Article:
Imperative programming is in my bloodstream. I've been a C++
programmer for most of my life. I wrote a book about C++. I helped
Andrei and Walter design an imperative language D. If I dabbled in
functional programming, it was mostly to make my imperative
Over the years I also developed a real passion for concurrent
programming. I wrote blogs
and recorded tutorials
about concurrency support in C++11. I went to conferences and read
academic papers. I proposed an ownership system for D, which didn't
fly because it required far reaching extensions to the type system
and looked painful to use.
There is no doubt in my mind, and most experts agree, that
concurrency and parallelism are the future of programming. The key
word here is "future." The hardware is already there -- even phones
use multicore processors with powerful GPUs. Hardware vendors are
desperate for programmers to harness this power. Yet very little is
happening in the world of software.
I have recently attended the Multicore DevCon in San Jose, which
was part of a big DesignWest Expo. I witnessed tremendous progress
in hardware since previous years. Hardware is forging ahead without
any signs of slowdown. Year after year more cores and more GPUs are
packed into single chips. This is in stark contrast with the
situation in software. One could argue that software engineering is
actually moving backwards in that area.
Remember the times when progress in software was driven by
adding abstraction layers between programming languages and the
details of processor architectures? From flipping binary switches
to assembly, to FORTRAN and C. Then there was the object-oriented
revolution. Programs were written in terms of objects, often with
domain-specific names like Student or Account. Java even let go of
pointers and explicit memory management. These were the good times.
Enter parallel programming...
I may surprise you that the state of the art in parallel
programming is OpenMP and OpenCL. At least this is the consensus
among panelists who discuss the future of multicore programming at
various conferences I attend. To remind you, OpenMP is a system of
pragmas that you insert into a program to make parts of it
parallel. OpenCL is a low-level language to communicate with GPUs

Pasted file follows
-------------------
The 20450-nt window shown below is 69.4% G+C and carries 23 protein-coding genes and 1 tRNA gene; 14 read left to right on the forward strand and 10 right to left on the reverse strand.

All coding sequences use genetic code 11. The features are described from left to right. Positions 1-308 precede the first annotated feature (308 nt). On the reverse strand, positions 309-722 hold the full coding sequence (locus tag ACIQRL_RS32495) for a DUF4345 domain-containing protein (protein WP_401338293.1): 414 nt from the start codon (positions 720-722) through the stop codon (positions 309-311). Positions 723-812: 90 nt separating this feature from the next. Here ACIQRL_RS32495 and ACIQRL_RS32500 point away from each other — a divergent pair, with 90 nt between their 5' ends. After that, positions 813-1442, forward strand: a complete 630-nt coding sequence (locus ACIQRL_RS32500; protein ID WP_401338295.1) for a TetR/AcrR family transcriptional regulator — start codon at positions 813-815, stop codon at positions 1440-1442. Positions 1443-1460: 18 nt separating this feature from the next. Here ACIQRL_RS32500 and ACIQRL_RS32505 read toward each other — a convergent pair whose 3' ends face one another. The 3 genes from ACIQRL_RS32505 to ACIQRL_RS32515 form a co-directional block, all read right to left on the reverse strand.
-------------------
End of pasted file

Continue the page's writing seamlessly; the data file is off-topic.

(there's also CUDA, in case OpenCL is not low enough for you).
But maybe this is just a temporary state of affairs and there is
ongoing work to ratchet the levels of abstraction back to where
they'd been. Sure, there's the Chapel language that nicely separates
concerns about how to parallelize or distribute a computation from
the algorithms required by the problem domain. There are also
higher level libraries like Intel TBB (Threading Building Blocks)
and Microsoft PPL (Parallel Pattern Library). GPU programming is
being addressed by Microsoft C++AMP extensions.
They are all failing because of one problem -- data races.
Programmers are scared of concurrency, and rightly so. Managers
are scared of concurrency even more. If programmers were
electricians, parallel programmers would be bomb disposal experts.
Both cut wires. Except that, when the latter cut the wrong wire,
mayhem ensues. We make mistakes in coding and we have systems for
debugging and testing programs -- there is no such system for
concurrency bugs. I should know because I worked for a company that
made state of the art data race detector. But this detector
couldn't prove that a program was 100% data-race free. There was
always a chance that a data race could sneak into a released
product and strike at the most inconvenient moment. The company's
web site had a list of major disasters caused by data races. Among
them was the famous Therac-25 disaster
that killed three patients and injured several others, and the
Blackout of 2003 that affected 55 million people. The fears are
So why are data races so much harder to detect and fix than
regular bugs? It all has to do with non-determinism. Every time a
multi-threaded program is run, its threads may interleave